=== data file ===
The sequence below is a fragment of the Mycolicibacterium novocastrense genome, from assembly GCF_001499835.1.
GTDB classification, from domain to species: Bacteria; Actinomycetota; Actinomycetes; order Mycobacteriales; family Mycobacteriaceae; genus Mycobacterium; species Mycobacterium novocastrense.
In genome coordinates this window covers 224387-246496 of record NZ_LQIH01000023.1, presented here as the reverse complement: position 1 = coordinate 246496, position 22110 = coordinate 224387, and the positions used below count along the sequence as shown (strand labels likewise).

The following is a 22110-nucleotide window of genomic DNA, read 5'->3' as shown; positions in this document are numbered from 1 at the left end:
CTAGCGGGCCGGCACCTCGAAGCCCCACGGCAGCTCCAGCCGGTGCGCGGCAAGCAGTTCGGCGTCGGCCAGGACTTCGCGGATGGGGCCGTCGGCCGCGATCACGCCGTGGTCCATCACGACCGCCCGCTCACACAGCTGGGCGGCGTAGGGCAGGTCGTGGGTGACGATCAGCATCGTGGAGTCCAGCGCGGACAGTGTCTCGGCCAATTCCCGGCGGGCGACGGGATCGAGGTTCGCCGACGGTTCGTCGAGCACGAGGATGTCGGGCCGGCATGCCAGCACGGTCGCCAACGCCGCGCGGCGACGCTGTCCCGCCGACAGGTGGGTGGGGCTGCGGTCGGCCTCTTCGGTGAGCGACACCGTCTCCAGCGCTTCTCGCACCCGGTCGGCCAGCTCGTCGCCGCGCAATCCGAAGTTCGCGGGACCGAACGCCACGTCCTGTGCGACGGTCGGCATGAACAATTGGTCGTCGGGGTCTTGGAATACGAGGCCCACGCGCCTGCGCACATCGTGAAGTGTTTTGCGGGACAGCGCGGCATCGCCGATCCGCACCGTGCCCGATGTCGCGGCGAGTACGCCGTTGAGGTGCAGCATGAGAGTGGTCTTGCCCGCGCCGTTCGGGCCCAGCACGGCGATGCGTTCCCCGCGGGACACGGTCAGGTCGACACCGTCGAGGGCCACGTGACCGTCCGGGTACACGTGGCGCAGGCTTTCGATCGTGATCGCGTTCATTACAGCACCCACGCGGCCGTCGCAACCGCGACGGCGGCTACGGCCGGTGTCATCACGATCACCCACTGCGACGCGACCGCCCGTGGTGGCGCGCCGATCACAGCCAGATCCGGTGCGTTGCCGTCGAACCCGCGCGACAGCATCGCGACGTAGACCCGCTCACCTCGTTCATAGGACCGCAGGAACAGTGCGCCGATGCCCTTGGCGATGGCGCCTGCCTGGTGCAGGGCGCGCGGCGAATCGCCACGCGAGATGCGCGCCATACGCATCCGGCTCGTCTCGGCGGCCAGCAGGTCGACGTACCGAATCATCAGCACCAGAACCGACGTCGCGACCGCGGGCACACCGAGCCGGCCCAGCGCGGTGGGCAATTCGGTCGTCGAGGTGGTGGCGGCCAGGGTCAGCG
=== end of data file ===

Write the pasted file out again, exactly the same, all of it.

The sequence below is a fragment of the Mycolicibacterium novocastrense genome, from assembly GCF_001499835.1.
GTDB classification, from domain to species: Bacteria; Actinomycetota; Actinomycetes; order Mycobacteriales; family Mycobacteriaceae; genus Mycobacterium; species Mycobacterium novocastrense.
In genome coordinates this window covers 224387-246496 of record NZ_LQIH01000023.1, presented here as the reverse complement: position 1 = coordinate 246496, position 22110 = coordinate 224387, and the positions used below count along the sequence as shown (strand labels likewise).

The following is a 22110-nucleotide window of genomic DNA, read 5'->3' as shown; positions in this document are numbered from 1 at the left end:
CTAGCGGGCCGGCACCTCGAAGCCCCACGGCAGCTCCAGCCGGTGCGCGGCAAGCAGTTCGGCGTCGGCCAGGACTTCGCGGATGGGGCCGTCGGCCGCGATCACGCCGTGGTCCATCACGACCGCCCGCTCACACAGCTGGGCGGCGTAGGGCAGGTCGTGGGTGACGATCAGCATCGTGGAGTCCAGCGCGGACAGTGTCTCGGCCAATTCCCGGCGGGCGACGGGATCGAGGTTCGCCGACGGTTCGTCGAGCACGAGGATGTCGGGCCGGCATGCCAGCACGGTCGCCAACGCCGCGCGGCGACGCTGTCCCGCCGACAGGTGGGTGGGGCTGCGGTCGGCCTCTTCGGTGAGCGACACCGTCTCCAGCGCTTCTCGCACCCGGTCGGCCAGCTCGTCGCCGCGCAATCCGAAGTTCGCGGGACCGAACGCCACGTCCTGTGCGACGGTCGGCATGAACAATTGGTCGTCGGGGTCTTGGAATACGAGGCCCACGCGCCTGCGCACATCGTGAAGTGTTTTGCGGGACAGCGCGGCATCGCCGATCCGCACCGTGCCCGATGTCGCGGCGAGTACGCCGTTGAGGTGCAGCATGAGAGTGGTCTTGCCCGCGCCGTTCGGGCCCAGCACGGCGATGCGTTCCCCGCGGGACACGGTCAGGTCGACACCGTCGAGGGCCACGTGACCGTCCGGGTACACGTGGCGCAGGCTTTCGATCGTGATCGCGTTCATTACAGCACCCACGCGGCCGTCGCAACCGCGACGGCGGCTACGGCCGGTGTCATCACGATCACCCACTGCGACGCGACCGCCCGTGGTGGCGCGCCGATCACAGCCAGATCCGGTGCGTTGCCGTCGAACCCGCGCGACAGCATCGCGACGTAGACCCGCTCACCTCGTTCATAGGACCGCAGGAACAGTGCGCCGATGCCCTTGGCGATGGCGCCTGCCTGGTGCAGGGCGCGCGGCGAATCGCCACGCGAGATGCGCGCCATACGCATCCGGCTCGTCTCGGCGGCCAGCAGGTCGACGTACCGAATCATCAGCACCAGAACCGACGTCGCGACCGCGGGCACACCGAGCCGGCCCAGCGCGGTGGGCAATTCGGTCGTCGAGGTGGTGGCGGCCAGGGTCAGCG